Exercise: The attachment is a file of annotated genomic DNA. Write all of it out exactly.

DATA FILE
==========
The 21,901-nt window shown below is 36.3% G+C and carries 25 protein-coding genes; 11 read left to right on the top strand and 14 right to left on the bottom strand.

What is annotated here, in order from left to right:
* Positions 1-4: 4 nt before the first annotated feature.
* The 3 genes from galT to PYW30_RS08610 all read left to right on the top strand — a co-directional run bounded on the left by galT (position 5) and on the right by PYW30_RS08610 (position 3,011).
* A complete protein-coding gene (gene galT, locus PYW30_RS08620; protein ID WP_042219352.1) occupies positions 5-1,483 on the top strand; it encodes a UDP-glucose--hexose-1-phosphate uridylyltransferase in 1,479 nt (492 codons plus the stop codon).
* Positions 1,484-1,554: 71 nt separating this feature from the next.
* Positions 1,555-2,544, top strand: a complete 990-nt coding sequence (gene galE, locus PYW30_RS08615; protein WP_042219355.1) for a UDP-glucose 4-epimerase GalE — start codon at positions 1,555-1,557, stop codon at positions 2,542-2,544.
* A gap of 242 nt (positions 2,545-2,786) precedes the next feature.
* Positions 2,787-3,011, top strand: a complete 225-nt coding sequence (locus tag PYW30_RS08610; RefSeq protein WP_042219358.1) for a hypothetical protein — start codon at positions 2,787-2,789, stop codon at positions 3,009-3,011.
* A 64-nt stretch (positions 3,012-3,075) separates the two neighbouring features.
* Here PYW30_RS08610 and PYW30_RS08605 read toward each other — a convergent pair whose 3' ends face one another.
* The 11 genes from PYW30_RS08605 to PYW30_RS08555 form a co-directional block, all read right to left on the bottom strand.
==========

The 21,901-nt window shown below is 36.3% G+C and carries 25 protein-coding genes; 11 read left to right on the top strand and 14 right to left on the bottom strand.

What is annotated here, in order from left to right:
* Positions 1-4: 4 nt before the first annotated feature.
* The 3 genes from galT to PYW30_RS08610 all read left to right on the top strand — a co-directional run bounded on the left by galT (position 5) and on the right by PYW30_RS08610 (position 3,011).
* A complete protein-coding gene (gene galT, locus PYW30_RS08620; protein ID WP_042219352.1) occupies positions 5-1,483 on the top strand; it encodes a UDP-glucose--hexose-1-phosphate uridylyltransferase in 1,479 nt (492 codons plus the stop codon).
* Positions 1,484-1,554: 71 nt separating this feature from the next.
* Positions 1,555-2,544, top strand: a complete 990-nt coding sequence (gene galE, locus PYW30_RS08615; protein WP_042219355.1) for a UDP-glucose 4-epimerase GalE — start codon at positions 1,555-1,557, stop codon at positions 2,542-2,544.
* A gap of 242 nt (positions 2,545-2,786) precedes the next feature.
* Positions 2,787-3,011, top strand: a complete 225-nt coding sequence (locus tag PYW30_RS08610; RefSeq protein WP_042219358.1) for a hypothetical protein — start codon at positions 2,787-2,789, stop codon at positions 3,009-3,011.
* A 64-nt stretch (positions 3,012-3,075) separates the two neighbouring features.
* Here PYW30_RS08610 and PYW30_RS08605 read toward each other — a convergent pair whose 3' ends face one another.
* The 11 genes from PYW30_RS08605 to PYW30_RS08555 form a co-directional block, all read right to left on the bottom strand.